Maria Merian very definitely did not grow up in a time and place that valued her skills and abilities as a scientist and an artist. She managed to find ways around the many expectations put upon her as a woman in the late 1600s, learning to draw and paint from her father and then using that as a way to further her interest in science, eventually leaving her husband and moving to a religious community and then Amsterdam and then traveling the world.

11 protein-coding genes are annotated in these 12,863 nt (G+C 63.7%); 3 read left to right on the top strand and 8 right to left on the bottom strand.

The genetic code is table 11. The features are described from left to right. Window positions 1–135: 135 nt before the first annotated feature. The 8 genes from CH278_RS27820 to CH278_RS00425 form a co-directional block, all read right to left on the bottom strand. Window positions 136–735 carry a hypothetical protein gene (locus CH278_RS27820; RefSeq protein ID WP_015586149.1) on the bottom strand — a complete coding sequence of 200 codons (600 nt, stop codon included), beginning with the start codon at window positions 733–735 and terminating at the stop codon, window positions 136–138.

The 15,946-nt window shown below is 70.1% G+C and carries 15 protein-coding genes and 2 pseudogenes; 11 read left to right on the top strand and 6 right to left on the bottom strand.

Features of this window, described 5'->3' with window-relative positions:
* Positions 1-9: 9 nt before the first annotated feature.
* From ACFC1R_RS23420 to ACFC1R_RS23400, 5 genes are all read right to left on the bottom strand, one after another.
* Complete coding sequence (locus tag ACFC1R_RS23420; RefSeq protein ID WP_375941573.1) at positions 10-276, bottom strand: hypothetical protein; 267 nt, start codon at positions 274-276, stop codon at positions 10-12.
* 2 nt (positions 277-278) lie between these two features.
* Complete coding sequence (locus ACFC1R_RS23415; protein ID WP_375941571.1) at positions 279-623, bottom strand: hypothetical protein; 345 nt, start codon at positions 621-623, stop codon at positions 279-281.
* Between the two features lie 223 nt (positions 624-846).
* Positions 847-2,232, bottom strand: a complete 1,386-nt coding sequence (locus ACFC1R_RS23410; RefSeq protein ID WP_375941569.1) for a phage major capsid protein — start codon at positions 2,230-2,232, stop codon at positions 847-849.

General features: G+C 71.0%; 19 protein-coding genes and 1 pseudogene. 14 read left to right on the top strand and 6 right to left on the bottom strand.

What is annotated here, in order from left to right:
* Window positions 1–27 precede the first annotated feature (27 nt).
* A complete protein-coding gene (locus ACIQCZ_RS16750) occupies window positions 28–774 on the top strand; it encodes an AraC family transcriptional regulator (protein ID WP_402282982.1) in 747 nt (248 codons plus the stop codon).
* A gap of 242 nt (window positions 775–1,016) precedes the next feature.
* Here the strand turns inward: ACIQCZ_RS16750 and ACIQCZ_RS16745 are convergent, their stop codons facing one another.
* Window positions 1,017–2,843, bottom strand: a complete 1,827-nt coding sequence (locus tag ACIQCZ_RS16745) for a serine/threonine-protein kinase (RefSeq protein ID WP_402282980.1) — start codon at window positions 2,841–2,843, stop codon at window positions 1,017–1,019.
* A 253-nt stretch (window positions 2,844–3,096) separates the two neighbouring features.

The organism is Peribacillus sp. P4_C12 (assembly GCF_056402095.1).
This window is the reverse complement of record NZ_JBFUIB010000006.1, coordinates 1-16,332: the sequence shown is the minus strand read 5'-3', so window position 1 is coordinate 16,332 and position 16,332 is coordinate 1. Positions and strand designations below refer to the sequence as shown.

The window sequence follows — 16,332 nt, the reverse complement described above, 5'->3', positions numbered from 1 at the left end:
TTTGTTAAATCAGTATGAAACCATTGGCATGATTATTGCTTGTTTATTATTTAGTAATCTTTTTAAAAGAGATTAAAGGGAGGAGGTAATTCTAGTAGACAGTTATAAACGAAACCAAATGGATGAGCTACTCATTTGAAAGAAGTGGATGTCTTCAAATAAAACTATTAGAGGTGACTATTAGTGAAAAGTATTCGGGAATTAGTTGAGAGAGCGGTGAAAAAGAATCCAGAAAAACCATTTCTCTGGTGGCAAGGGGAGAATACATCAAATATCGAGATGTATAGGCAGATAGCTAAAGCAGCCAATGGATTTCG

It’s not just that the illustrations are – not surprisingly – wonderful in this book. Maria’s story is a well-written, dramatic tale, full of interesting details, explanatory sidebars, and a clear picture of what Maria’s daily life might have held. You go, girl.
The Girl Who Drew Butterflies: How Maria Merian’s Art Changed Science by Joyce Sidman